Residence of Mrs Thomas at Richmond.

Later that evening, Henry Porter walked with Kate to the railway station in Hammersmith, while his unsuspecting son Robert, carried the black bag. They stopped at several public houses on the way and during the evening, Kate made an excuse to slip away and dump the bag into the river. Later that night, Robert accompanied Kate on the train back to Richmond and helped her carry the wooden box along the road to Richmond Bridge, where Kate said she was meeting a friend to pick it up. After telling Robert to go on ahead to the station, Kate dumped the box in the Thames.

Over the next two weeks, Kate continued to live at 2 Vine Cottages, impersonating Mrs Thomas and proudly showing off her new home to her friends. Meanwhile, the box containing Mrs Thomas’s remains had floated to the surface of the river and had been retrieved by Henry Wheatley, who had been passing by in his cart. After opening the box and finding the gruesome contents inside, Henry immediately informed the police. The same day, a human foot and ankle was discovered in a dung heap on an allotment at Twickenham. At the inquest held on 10th March, the doctor wrongly concluded that the remains belonged to a younger woman and as no other evidence had been found, the court was adjourned, pending further investigations.

On 18th March, a suspicious neighbour questioned the whereabouts of Mrs Thomas after she saw her furniture being removed from the house. Realising that she was about to be exposed, Kate fled to Ireland, but her past criminal record made it easy for the police to track her down and on 28th March, she was apprehended and escorted back to London, where on 2nd July, she stood trial at the Old Bailey. A week later, she was found guilty and sentenced to death.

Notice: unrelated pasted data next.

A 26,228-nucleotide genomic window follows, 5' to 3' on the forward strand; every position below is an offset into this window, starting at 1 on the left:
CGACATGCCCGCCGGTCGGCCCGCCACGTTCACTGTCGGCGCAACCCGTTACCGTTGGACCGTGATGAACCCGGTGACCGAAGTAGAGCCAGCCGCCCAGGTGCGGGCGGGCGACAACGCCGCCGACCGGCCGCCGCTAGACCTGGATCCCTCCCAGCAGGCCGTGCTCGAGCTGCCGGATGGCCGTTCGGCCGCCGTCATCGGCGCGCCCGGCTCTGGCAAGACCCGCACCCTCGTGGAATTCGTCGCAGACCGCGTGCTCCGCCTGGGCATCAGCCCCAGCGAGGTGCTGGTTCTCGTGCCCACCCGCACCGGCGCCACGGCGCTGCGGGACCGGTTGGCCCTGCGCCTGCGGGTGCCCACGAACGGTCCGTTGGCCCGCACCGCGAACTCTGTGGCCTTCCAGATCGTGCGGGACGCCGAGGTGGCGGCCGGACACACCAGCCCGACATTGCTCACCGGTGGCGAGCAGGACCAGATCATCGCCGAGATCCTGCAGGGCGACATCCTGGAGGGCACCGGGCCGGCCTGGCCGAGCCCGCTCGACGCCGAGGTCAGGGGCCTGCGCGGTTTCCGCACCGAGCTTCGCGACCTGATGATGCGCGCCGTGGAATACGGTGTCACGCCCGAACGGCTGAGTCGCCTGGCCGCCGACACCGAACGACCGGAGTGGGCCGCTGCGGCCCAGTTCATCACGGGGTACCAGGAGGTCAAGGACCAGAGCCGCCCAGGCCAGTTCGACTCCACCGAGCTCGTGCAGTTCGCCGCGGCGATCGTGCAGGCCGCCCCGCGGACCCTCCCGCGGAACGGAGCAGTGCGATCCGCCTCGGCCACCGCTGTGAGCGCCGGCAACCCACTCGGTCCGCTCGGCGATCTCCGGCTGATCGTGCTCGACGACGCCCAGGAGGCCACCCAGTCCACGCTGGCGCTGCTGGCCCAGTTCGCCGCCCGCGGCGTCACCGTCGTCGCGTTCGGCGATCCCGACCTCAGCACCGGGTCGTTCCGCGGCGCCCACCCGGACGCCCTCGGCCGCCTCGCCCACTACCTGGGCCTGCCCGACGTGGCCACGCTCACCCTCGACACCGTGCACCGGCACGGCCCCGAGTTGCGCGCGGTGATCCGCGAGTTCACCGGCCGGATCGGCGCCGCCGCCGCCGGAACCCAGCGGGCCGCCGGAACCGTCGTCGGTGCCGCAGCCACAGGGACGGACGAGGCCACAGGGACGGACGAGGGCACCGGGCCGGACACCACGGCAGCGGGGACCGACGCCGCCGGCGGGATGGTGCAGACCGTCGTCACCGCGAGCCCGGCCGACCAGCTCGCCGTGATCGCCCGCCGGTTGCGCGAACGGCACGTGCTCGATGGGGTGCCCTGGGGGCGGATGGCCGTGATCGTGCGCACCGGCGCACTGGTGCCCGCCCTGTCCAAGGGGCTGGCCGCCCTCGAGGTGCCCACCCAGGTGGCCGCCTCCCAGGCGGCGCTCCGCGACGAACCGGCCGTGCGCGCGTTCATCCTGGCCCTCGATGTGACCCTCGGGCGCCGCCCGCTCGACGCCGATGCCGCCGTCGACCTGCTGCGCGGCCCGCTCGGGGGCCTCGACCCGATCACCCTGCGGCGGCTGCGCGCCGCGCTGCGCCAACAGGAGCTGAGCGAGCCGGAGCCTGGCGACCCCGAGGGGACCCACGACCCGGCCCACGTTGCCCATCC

Kate protested her innocence blaming John Church, the man who intended to buy Mrs Thomas’s furniture and when the court did not believe her, she tried ‘pleading her belly,’ but after an examination which proved she was not pregnant, she was taken away to Wandsworth Prison to await her execution.

Knowing that there was no possibility of a last-minute reprieve, on 28th July, the night before she was to be hanged, Kate finally confessed to the prison chaplain that she had murdered Mrs Thomas. She was hanged at 9.00 the following morning. A few minutes later, the crowd outside the prison cheered when a black flag was raised on the flagstaff to indicated that Kate Webster was dead.

Despite a thorough search covering the area around Richmond Bridge, the black bag containing Mrs Thomas’s head, was never found. However, over a century later, workmen excavating the garden of renowned naturalist and broadcaster, Sir David Attenborough, in Park Road, Richmond, unearthed a human skull. Following carbon dating tests carried out at the University of Edinburgh, the coroner at the inquest held on 5th July 2011, concluded that the skull belonged to Julia Martha Thomas. He recorded a verdict of unlawful killing and the cause of death asphyxiation and a head injury.